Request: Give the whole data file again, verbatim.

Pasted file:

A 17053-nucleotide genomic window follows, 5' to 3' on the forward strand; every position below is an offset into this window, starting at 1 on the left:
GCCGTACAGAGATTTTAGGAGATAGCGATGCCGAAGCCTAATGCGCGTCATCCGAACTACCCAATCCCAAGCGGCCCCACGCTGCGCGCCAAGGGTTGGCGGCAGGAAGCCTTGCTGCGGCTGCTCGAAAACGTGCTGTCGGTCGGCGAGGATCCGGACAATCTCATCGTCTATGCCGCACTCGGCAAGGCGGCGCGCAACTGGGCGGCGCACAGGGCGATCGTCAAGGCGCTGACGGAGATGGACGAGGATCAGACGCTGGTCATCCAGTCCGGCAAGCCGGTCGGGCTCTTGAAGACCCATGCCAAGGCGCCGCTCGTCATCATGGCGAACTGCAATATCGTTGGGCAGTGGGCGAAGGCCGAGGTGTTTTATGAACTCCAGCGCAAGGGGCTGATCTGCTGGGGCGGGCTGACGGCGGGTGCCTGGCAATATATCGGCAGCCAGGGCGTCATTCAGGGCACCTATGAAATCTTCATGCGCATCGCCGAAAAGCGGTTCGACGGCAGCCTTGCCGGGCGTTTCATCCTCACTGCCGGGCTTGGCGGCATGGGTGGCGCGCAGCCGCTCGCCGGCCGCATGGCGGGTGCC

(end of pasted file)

A 17053-nucleotide genomic window follows, 5' to 3' on the forward strand; every position below is an offset into this window, starting at 1 on the left:
GCCGTACAGAGATTTTAGGAGATAGCGATGCCGAAGCCTAATGCGCGTCATCCGAACTACCCAATCCCAAGCGGCCCCACGCTGCGCGCCAAGGGTTGGCGGCAGGAAGCCTTGCTGCGGCTGCTCGAAAACGTGCTGTCGGTCGGCGAGGATCCGGACAATCTCATCGTCTATGCCGCACTCGGCAAGGCGGCGCGCAACTGGGCGGCGCACAGGGCGATCGTCAAGGCGCTGACGGAGATGGACGAGGATCAGACGCTGGTCATCCAGTCCGGCAAGCCGGTCGGGCTCTTGAAGACCCATGCCAAGGCGCCGCTCGTCATCATGGCGAACTGCAATATCGTTGGGCAGTGGGCGAAGGCCGAGGTGTTTTATGAACTCCAGCGCAAGGGGCTGATCTGCTGGGGCGGGCTGACGGCGGGTGCCTGGCAATATATCGGCAGCCAGGGCGTCATTCAGGGCACCTATGAAATCTTCATGCGCATCGCCGAAAAGCGGTTCGACGGCAGCCTTGCCGGGCGTTTCATCCTCACTGCCGGGCTTGGCGGCATGGGTGGCGCGCAGCCGCTCGCCGGCCGCATGGCGGGTGCC